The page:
The other major flaw in overheads as part of full cost funding is that they aren’t. By which I mean that direct costs plus overheads is almost never the full cost of research. Calculating the difference between the marginal cost of research and the full cost is very difficult, especially when you are estimating the cost of a six year research programme in advance. So the overhead rates tend to be variously a byzantine calculation vaguely connected to reality, a wild guess or in the worst case scenario, what you can get away with. This problem seriously undermines the removal of cross subsidisation rationale for having full cost funding in the first place. And even if you could accurately calculate all the costs how would you, Best Beloved, determine what is essential to the research. Is the VC’s PA (sorry Vicki) essential to the research? Depends who you ask. The VC says “Totally”; the principal investigator says, “Not so much.” This makes overheads very divisive. The researcher sees all that money lost to their project and the administrators are struggling to keep the lights on in labs. The mathematician in their freezing attic with a pencil glares balefully at the NMR spectroscopist in the basement who is desperately longing for a bigger machine. Everybody is grizzling.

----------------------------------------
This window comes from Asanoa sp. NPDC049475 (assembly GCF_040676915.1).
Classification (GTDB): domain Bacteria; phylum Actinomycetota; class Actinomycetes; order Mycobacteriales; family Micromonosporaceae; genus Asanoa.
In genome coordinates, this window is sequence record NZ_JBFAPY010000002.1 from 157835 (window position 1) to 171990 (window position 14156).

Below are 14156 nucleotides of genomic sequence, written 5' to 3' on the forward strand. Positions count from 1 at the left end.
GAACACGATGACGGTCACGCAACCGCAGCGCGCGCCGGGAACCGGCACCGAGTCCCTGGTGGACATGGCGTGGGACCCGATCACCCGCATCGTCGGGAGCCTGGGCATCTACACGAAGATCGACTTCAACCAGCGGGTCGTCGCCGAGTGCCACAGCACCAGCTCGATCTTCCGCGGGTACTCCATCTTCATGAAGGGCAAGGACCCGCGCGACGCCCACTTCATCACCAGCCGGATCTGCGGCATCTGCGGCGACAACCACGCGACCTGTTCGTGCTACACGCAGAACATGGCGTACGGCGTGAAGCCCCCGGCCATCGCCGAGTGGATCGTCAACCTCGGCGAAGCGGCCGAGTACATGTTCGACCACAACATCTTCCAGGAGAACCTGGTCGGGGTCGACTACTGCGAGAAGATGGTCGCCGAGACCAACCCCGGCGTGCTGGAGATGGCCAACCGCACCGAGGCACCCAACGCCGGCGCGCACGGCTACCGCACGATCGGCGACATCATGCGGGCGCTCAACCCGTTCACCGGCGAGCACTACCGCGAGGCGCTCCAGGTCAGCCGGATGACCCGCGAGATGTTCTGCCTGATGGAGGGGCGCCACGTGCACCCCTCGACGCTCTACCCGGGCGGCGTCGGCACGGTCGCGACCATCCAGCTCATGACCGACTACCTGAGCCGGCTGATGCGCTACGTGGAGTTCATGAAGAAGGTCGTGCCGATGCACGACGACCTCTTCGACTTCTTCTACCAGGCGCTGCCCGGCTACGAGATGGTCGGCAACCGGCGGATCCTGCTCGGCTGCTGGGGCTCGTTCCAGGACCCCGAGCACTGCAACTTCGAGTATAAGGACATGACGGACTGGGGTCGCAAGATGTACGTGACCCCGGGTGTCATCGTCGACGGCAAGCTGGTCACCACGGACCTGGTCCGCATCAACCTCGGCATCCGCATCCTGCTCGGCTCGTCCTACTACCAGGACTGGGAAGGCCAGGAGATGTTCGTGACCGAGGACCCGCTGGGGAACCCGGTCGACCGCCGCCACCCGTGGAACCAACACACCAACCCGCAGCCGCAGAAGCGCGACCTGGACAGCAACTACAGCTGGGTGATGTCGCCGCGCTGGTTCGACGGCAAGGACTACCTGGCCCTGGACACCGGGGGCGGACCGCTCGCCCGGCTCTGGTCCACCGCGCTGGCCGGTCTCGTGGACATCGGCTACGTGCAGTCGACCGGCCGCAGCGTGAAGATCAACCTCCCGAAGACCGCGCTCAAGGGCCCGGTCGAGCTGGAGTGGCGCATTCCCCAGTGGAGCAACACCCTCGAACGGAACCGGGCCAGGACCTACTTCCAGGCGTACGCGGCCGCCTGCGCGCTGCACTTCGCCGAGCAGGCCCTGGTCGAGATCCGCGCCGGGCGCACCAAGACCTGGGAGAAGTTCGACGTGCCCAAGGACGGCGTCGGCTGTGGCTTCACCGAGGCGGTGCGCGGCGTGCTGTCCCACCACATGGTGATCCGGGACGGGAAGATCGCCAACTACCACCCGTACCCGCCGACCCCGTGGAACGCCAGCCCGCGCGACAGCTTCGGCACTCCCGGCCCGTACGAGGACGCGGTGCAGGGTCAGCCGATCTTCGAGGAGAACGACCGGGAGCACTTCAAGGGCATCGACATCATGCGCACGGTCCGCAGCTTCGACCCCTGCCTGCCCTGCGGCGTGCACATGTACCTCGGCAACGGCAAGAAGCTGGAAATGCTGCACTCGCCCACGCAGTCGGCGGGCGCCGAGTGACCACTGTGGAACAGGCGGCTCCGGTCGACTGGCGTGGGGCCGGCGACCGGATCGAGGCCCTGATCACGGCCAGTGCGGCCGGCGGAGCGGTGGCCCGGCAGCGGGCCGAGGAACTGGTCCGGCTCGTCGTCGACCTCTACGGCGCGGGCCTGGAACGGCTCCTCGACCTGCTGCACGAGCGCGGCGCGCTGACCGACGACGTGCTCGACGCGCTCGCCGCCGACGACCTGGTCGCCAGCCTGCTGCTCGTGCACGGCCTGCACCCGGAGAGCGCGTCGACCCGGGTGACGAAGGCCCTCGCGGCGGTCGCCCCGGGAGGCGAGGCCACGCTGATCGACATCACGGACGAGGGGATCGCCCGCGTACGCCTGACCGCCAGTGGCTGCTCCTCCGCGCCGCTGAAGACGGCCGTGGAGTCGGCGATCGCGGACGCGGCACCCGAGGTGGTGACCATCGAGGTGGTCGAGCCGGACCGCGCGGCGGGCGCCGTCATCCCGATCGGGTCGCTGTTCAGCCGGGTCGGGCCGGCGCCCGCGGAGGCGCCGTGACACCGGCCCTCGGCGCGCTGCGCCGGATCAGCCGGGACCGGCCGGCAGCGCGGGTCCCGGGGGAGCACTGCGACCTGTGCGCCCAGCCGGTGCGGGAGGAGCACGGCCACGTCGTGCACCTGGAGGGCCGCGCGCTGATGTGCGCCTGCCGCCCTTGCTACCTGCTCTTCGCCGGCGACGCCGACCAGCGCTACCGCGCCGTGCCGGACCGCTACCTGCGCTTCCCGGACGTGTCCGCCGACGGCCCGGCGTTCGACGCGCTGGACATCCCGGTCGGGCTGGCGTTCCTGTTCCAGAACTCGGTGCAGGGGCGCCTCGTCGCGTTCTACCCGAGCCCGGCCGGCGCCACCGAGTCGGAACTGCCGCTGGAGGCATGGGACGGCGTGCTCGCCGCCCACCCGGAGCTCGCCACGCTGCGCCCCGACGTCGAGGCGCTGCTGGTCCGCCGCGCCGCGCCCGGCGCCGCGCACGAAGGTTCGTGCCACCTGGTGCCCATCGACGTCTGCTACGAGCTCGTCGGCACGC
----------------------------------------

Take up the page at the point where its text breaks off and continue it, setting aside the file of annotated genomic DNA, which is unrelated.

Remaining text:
And then it gets nasty. The standard way of calculating overheads is to put a multiplier over salary costs of the research staff involved in the project. This is simple – like a window tax to fund local bodies – rather than figure out the actual costs of keeping the household/research project going you just count the most prominent feature that gives a convenient proxy and multiply until you get the amount of money you need. The effect of this is that no one want mid career people on their research grant. Young researchers are cheap (and fluffy with big eyes so everybody likes to fund them) and they are good to have on your grant to do the work. Older researchers have good publication records and good contacts with industry (and the funding panels) through their old boys (and hopefully one day soon their old- no, we need a better term – folks? well established gender neutral?) networks so they are good to have on as well. Especially if you keep them down to 0.15 FTE. The people in the middle, building their careers and paying off their mortgages; not so welcome.